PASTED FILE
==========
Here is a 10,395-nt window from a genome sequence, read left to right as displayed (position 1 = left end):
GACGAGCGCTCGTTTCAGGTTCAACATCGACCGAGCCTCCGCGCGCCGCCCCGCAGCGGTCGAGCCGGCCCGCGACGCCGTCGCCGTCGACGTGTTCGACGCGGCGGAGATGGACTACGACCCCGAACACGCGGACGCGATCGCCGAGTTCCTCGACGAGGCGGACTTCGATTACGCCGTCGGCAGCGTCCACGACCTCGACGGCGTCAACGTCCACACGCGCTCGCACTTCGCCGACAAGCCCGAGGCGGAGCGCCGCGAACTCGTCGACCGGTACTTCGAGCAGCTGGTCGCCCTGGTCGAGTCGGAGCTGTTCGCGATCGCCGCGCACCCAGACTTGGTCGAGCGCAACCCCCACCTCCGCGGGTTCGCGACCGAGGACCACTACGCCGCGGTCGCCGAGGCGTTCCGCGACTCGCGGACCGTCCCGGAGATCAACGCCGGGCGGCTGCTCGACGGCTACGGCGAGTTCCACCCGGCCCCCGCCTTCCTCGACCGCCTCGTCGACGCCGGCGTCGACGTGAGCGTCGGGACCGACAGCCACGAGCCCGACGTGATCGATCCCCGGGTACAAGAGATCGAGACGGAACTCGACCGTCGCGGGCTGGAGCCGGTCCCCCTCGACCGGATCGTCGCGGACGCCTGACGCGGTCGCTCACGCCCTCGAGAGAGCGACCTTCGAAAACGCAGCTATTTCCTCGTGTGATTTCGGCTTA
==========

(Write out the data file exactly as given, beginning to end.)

Here is a 10,395-nt window from a genome sequence, read left to right as displayed (position 1 = left end):
GACGAGCGCTCGTTTCAGGTTCAACATCGACCGAGCCTCCGCGCGCCGCCCCGCAGCGGTCGAGCCGGCCCGCGACGCCGTCGCCGTCGACGTGTTCGACGCGGCGGAGATGGACTACGACCCCGAACACGCGGACGCGATCGCCGAGTTCCTCGACGAGGCGGACTTCGATTACGCCGTCGGCAGCGTCCACGACCTCGACGGCGTCAACGTCCACACGCGCTCGCACTTCGCCGACAAGCCCGAGGCGGAGCGCCGCGAACTCGTCGACCGGTACTTCGAGCAGCTGGTCGCCCTGGTCGAGTCGGAGCTGTTCGCGATCGCCGCGCACCCAGACTTGGTCGAGCGCAACCCCCACCTCCGCGGGTTCGCGACCGAGGACCACTACGCCGCGGTCGCCGAGGCGTTCCGCGACTCGCGGACCGTCCCGGAGATCAACGCCGGGCGGCTGCTCGACGGCTACGGCGAGTTCCACCCGGCCCCCGCCTTCCTCGACCGCCTCGTCGACGCCGGCGTCGACGTGAGCGTCGGGACCGACAGCCACGAGCCCGACGTGATCGATCCCCGGGTACAAGAGATCGAGACGGAACTCGACCGTCGCGGGCTGGAGCCGGTCCCCCTCGACCGGATCGTCGCGGACGCCTGACGCGGTCGCTCACGCCCTCGAGAGAGCGACCTTCGAAAACGCAGCTATTTCCTCGTGTGATTTCGGCTTA